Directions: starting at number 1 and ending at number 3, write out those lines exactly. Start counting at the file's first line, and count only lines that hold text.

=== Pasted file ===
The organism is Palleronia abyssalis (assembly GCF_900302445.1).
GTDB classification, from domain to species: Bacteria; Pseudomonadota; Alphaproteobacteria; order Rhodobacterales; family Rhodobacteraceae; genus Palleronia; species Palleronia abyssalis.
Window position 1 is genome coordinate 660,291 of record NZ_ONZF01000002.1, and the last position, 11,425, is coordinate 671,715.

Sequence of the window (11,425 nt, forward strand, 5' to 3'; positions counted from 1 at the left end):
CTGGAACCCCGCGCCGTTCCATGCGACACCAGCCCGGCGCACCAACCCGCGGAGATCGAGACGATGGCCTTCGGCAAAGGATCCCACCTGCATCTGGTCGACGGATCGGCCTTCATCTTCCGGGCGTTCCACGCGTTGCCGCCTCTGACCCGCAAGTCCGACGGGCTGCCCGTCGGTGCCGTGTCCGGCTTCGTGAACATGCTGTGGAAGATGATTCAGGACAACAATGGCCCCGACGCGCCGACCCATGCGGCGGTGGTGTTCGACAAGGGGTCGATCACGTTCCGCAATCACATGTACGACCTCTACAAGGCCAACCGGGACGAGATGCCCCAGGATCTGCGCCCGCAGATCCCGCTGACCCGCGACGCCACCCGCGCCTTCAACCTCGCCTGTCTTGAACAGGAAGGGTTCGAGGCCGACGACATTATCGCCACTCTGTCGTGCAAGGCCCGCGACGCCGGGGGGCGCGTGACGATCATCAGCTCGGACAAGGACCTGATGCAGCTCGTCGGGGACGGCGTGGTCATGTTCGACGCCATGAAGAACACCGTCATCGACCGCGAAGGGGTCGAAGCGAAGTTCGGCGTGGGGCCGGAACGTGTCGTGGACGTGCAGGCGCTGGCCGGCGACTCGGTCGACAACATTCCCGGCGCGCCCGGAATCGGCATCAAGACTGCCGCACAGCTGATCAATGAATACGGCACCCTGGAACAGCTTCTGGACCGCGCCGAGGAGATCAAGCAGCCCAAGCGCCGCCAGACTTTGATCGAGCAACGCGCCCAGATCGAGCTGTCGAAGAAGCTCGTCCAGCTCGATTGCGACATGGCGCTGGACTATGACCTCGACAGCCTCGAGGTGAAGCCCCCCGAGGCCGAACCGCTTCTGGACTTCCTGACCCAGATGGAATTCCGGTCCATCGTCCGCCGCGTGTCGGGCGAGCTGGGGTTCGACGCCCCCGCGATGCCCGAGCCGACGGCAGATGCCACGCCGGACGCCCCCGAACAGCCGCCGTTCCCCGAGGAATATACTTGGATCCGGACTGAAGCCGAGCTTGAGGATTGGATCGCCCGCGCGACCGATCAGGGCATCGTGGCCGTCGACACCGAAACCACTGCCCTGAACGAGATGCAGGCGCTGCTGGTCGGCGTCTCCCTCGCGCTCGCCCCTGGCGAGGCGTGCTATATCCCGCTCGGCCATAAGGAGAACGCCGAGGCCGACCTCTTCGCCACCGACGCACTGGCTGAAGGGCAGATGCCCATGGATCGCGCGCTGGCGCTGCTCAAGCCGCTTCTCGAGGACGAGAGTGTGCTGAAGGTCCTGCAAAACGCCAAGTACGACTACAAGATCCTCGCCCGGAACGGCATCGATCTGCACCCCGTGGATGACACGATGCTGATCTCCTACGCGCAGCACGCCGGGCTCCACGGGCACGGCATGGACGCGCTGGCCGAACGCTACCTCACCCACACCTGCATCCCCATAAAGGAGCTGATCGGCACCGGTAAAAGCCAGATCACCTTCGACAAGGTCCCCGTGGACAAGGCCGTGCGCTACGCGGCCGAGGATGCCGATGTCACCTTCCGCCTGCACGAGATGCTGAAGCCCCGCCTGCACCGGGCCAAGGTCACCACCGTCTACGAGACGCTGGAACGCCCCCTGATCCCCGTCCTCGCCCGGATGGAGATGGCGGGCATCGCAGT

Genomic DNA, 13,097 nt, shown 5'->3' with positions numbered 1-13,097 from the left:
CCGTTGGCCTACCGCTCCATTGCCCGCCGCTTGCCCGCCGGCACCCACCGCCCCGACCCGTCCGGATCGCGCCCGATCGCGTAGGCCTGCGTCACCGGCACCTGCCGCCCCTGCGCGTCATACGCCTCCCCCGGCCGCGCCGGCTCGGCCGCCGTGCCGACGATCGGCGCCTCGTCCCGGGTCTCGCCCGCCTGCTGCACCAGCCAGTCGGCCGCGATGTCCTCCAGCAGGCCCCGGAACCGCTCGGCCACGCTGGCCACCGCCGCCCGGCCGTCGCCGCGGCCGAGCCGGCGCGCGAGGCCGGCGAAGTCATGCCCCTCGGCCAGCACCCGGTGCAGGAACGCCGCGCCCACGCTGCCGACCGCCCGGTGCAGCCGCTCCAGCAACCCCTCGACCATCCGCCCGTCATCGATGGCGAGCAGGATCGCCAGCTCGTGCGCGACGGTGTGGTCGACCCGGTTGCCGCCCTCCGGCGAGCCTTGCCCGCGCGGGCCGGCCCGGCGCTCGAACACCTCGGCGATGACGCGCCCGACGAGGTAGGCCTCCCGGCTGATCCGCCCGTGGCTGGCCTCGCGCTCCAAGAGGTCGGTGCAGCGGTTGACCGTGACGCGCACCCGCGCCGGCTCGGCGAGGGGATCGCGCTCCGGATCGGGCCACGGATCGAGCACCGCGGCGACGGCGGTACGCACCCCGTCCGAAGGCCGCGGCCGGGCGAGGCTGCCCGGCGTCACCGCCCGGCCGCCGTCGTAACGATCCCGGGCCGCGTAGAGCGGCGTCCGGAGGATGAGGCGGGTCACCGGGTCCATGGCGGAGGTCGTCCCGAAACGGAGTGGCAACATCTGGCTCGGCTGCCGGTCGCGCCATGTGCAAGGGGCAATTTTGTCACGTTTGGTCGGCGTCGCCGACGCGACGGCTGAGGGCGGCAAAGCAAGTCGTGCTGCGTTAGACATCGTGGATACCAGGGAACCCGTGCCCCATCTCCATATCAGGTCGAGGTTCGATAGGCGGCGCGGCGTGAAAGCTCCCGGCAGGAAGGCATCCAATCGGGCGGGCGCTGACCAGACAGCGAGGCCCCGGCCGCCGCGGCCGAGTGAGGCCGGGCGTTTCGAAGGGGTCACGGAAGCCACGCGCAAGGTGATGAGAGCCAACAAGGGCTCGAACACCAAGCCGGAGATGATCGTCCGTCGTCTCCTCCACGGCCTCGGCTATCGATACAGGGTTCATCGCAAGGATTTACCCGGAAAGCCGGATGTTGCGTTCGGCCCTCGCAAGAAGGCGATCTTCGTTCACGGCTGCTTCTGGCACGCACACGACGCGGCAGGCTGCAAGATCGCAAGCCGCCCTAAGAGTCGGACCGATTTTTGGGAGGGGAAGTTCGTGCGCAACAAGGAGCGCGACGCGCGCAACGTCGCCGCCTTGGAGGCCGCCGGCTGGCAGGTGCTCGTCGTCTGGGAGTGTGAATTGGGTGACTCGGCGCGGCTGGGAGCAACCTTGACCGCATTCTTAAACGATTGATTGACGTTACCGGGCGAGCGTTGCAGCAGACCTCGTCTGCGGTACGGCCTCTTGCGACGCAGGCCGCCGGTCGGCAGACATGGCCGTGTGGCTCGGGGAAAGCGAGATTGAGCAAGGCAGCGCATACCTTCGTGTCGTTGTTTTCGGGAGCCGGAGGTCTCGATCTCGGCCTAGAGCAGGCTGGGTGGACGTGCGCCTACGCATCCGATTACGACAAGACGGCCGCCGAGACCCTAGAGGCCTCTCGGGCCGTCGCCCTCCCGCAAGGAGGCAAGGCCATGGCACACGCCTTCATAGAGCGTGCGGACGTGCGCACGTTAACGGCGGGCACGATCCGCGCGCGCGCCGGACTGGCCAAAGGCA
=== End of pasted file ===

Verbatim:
The organism is Palleronia abyssalis (assembly GCF_900302445.1).
GTDB classification, from domain to species: Bacteria; Pseudomonadota; Alphaproteobacteria; order Rhodobacterales; family Rhodobacteraceae; genus Palleronia; species Palleronia abyssalis.
Window position 1 is genome coordinate 660,291 of record NZ_ONZF01000002.1, and the last position, 11,425, is coordinate 671,715.